People in Southeast Asia have been farming fish for centuries, and aquaculture is an important industry in Thailand. In 2010, the total yield of aquatic animal products was more than 3 million tons, with approximately 42% coming from freshwater and coastal aquaculture and the rest from wild capture fisheries. As consumer demand for fish increases and harvests from capture fisheries decrease, farmed fish are a growing source of livelihood and food; more than 600,000 people in Thailand are directly or indirectly involved in the industry. Also, because aquaculture cycles continue year round, unlike many planted crops, they can stabilize and increase income for families with access to a river, a reservoir, or land with a good water supply.
Impacts from a changing climate
In recent years, extreme climate events like floods and prolonged dry seasons have been stressing fish farming operations, leading to increased risk for farmers. Despite this, researchers are gaining knowledge about how to sustain farms and perhaps even grow the industry. An IDRC-supported project led by Chiang Mai University is studying the role of aquaculture in a variable and changing climate, and developing adaptation strategies at the farm and river basin level.
In northern Thailand, red tilapia and Nile tilapia are the commercial species of choice; they comprise more than half of the fish fry sold to farmers from 15 government hatcheries in the region. These fish are suited to life in either a net pen placed within a natural river system or reservoir (red tilapia) or a man-made shallow pond – often a converted rice paddy – on farmer's land (Nile tilapia). Fish farmers themselves monitor and observe fish health. One of the barriers facing tilapia farmers is that they have limited scientific information about the fish they grow or the ecosystems they use to grow them. Farmers are not always aware of the best ways to reduce risks from climate variability or to adapt to climate change.
The research team is helping to improve management practices on fish farms by examining factors such as water chemistry, fish farmer decision-making, and government policies. One important example is the need to manage pond water quality so that dissolved oxygen levels do not fall too low at night and leave fish gasping for air. This is a high risk on overcast days for ponds that are “too green” – algae consume a lot of oxygen at night and without sun the following day to support photosynthesis, the oxygen is not replaced.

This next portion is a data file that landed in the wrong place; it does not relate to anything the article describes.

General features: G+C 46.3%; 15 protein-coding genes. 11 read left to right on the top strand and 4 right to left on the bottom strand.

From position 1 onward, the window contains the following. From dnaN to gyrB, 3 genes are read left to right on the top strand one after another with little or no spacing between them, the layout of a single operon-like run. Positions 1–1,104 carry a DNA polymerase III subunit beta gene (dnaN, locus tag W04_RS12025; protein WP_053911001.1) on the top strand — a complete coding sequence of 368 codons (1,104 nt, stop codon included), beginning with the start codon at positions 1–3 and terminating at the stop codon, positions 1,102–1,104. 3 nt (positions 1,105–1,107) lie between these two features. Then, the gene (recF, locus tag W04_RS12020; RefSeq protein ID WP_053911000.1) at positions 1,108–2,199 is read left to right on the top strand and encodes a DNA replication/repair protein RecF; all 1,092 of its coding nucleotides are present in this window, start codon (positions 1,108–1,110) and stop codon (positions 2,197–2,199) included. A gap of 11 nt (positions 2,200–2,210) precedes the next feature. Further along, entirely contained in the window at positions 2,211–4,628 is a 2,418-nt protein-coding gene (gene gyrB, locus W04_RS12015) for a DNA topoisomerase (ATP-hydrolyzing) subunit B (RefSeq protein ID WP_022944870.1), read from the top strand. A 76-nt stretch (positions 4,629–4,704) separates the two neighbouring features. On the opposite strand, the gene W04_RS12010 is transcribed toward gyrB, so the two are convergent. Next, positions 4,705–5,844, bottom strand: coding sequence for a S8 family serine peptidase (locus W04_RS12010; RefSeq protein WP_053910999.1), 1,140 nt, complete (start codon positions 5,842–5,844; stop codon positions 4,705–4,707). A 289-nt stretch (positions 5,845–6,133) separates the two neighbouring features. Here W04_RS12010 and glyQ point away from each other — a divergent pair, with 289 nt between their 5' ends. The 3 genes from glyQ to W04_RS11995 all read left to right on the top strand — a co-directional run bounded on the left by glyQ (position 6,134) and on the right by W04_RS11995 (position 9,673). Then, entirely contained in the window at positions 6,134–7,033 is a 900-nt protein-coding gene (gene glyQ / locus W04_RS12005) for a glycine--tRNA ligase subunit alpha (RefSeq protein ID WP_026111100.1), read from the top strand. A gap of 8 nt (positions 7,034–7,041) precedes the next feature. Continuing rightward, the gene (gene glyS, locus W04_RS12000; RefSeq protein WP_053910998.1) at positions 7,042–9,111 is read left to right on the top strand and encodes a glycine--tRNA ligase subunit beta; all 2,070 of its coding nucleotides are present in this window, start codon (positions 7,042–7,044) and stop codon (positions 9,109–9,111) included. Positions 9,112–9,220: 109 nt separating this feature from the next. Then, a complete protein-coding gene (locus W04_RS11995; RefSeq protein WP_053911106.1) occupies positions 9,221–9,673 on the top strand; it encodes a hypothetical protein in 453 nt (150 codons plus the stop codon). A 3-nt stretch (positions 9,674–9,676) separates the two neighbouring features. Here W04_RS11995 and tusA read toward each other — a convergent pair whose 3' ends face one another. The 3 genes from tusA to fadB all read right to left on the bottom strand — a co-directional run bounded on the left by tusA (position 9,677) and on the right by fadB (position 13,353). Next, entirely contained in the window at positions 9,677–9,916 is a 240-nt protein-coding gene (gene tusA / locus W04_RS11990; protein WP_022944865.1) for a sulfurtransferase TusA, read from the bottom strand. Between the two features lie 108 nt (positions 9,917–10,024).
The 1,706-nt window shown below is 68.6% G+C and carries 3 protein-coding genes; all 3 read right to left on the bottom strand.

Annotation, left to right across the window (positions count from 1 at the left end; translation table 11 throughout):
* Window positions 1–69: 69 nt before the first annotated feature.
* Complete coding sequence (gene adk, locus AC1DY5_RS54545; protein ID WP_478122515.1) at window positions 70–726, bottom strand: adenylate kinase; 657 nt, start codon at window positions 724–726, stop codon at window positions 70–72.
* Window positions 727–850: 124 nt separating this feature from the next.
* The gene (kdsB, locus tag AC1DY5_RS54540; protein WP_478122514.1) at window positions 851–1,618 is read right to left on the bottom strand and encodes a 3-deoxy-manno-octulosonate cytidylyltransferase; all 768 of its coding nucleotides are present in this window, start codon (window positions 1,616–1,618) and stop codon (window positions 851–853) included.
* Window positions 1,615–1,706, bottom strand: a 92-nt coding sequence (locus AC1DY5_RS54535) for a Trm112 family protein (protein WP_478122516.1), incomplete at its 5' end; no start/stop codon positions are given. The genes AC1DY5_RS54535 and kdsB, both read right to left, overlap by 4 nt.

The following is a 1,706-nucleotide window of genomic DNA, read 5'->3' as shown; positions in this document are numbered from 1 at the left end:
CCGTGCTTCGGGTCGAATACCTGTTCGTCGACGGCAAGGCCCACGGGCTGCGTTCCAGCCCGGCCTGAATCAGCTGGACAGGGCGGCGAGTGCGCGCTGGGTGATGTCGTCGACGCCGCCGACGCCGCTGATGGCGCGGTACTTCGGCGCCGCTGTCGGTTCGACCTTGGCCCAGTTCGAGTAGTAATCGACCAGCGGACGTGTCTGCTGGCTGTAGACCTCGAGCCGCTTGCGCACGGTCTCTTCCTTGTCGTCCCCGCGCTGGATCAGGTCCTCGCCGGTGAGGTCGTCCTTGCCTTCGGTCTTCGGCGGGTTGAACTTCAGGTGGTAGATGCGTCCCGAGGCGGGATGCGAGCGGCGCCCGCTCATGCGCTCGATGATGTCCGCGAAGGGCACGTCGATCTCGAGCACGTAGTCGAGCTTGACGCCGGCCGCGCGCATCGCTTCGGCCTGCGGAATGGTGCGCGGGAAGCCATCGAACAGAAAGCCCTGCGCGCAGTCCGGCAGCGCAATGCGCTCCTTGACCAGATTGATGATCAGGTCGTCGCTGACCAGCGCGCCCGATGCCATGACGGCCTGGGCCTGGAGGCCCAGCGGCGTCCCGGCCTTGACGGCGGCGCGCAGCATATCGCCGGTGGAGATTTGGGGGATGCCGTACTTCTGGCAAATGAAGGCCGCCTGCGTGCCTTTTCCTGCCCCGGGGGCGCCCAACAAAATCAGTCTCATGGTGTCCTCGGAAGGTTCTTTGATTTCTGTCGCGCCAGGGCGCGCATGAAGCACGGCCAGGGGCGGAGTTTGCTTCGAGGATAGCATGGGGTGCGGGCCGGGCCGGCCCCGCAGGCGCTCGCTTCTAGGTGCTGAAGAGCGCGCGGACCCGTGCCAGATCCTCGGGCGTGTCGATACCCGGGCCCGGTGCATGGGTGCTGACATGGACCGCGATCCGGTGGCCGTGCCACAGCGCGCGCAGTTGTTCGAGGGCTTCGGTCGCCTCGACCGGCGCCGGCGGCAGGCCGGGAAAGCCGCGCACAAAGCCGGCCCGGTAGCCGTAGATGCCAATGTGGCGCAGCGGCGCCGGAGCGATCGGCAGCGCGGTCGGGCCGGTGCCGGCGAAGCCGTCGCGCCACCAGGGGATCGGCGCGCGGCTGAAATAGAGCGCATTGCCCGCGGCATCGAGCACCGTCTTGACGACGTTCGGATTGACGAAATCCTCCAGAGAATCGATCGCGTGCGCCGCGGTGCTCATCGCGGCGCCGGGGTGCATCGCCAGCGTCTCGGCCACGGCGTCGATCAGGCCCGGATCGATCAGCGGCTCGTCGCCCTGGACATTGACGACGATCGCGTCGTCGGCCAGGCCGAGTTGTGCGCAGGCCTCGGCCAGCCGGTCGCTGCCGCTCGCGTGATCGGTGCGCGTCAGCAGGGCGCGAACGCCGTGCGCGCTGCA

Need for improved water management
Across Thailand, water management plans take into account irrigation, hydro, flood mitigation, and commercial and domestic uses, but they often do not account for aquaculture. In the case of net pens in highly regulated rivers, fish farm needs are similar to those of natural fish populations and ecosystems, but environmental flows, are not currently a priority. Allocation of water in the dry season to fill ponds is often challenging, given many competing uses. Helping other water users understand aquaculture's stake in integrated water resources management is critical to its sustainability, and is an important policy focus of this research.
Climate variability and change complicate existing water management. The risks of floods and droughts are highly seasonal, and vary substantially from year to year and from decade to decade. Extreme weather and climate events stress fish by directly affecting the water resources and ecosystems that aquaculture depends on. This may lead to poor fish health, disease, or even death – all of which affect a farmer's profits and livelihood security.
Collaboration among key stakeholders is needed to develop appropriate adaptation strategies in response to these uncertain, variable, and changing environmental conditions. The research team is enabling cooperation between local government agencies, departments of fisheries and irrigation, and farmers' groups to help inform and set priorities for action at different levels. The results from this research – ranging from published scientific papers, to recommendations for farmers, to new collaborations and policy priorities – have the potential to make a difference across Southeast Asia.
Photo (right): Chiang Mai University
Red tilapia being raised in a net pen in Northern Thailand.
Jennifer Kingsley is an Ottawa-based writer.